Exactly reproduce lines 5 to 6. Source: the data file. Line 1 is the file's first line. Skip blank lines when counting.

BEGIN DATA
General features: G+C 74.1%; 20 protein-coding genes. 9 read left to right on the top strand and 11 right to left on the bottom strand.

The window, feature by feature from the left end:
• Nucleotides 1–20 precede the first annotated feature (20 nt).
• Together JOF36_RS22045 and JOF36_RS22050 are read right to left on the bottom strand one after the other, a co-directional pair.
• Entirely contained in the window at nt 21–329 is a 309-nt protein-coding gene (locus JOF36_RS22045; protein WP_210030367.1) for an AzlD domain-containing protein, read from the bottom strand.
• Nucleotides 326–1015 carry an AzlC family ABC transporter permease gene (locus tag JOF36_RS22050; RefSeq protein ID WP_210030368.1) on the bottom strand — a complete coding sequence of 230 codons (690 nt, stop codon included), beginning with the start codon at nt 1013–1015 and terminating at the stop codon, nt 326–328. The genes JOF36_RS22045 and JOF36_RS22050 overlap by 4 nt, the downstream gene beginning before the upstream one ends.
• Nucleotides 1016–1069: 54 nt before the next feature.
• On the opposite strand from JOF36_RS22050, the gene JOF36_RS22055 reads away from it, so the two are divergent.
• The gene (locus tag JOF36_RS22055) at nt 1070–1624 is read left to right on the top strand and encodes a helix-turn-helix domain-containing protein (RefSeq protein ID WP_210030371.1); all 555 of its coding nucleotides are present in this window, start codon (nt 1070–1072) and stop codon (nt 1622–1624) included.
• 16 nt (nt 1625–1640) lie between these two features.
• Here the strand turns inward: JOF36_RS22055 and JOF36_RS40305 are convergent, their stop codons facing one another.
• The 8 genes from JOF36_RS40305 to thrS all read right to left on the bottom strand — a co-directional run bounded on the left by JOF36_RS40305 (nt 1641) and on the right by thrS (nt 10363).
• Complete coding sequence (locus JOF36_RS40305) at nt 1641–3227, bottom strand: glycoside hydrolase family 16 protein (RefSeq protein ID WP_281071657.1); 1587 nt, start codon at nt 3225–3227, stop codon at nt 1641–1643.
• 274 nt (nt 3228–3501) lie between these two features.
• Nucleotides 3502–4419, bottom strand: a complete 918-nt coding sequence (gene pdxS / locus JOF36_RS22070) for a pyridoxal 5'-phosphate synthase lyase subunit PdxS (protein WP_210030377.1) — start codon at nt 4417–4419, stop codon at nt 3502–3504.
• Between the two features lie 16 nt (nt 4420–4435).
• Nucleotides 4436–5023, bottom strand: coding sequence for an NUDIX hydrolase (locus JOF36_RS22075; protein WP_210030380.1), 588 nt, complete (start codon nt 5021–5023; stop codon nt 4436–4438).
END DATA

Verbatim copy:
• Entirely contained in the window at nt 21–329 is a 309-nt protein-coding gene (locus JOF36_RS22045; protein WP_210030367.1) for an AzlD domain-containing protein, read from the bottom strand.
• Nucleotides 326–1015 carry an AzlC family ABC transporter permease gene (locus tag JOF36_RS22050; RefSeq protein ID WP_210030368.1) on the bottom strand — a complete coding sequence of 230 codons (690 nt, stop codon included), beginning with the start codon at nt 1013–1015 and terminating at the stop codon, nt 326–328. The genes JOF36_RS22045 and JOF36_RS22050 overlap by 4 nt, the downstream gene beginning before the upstream one ends.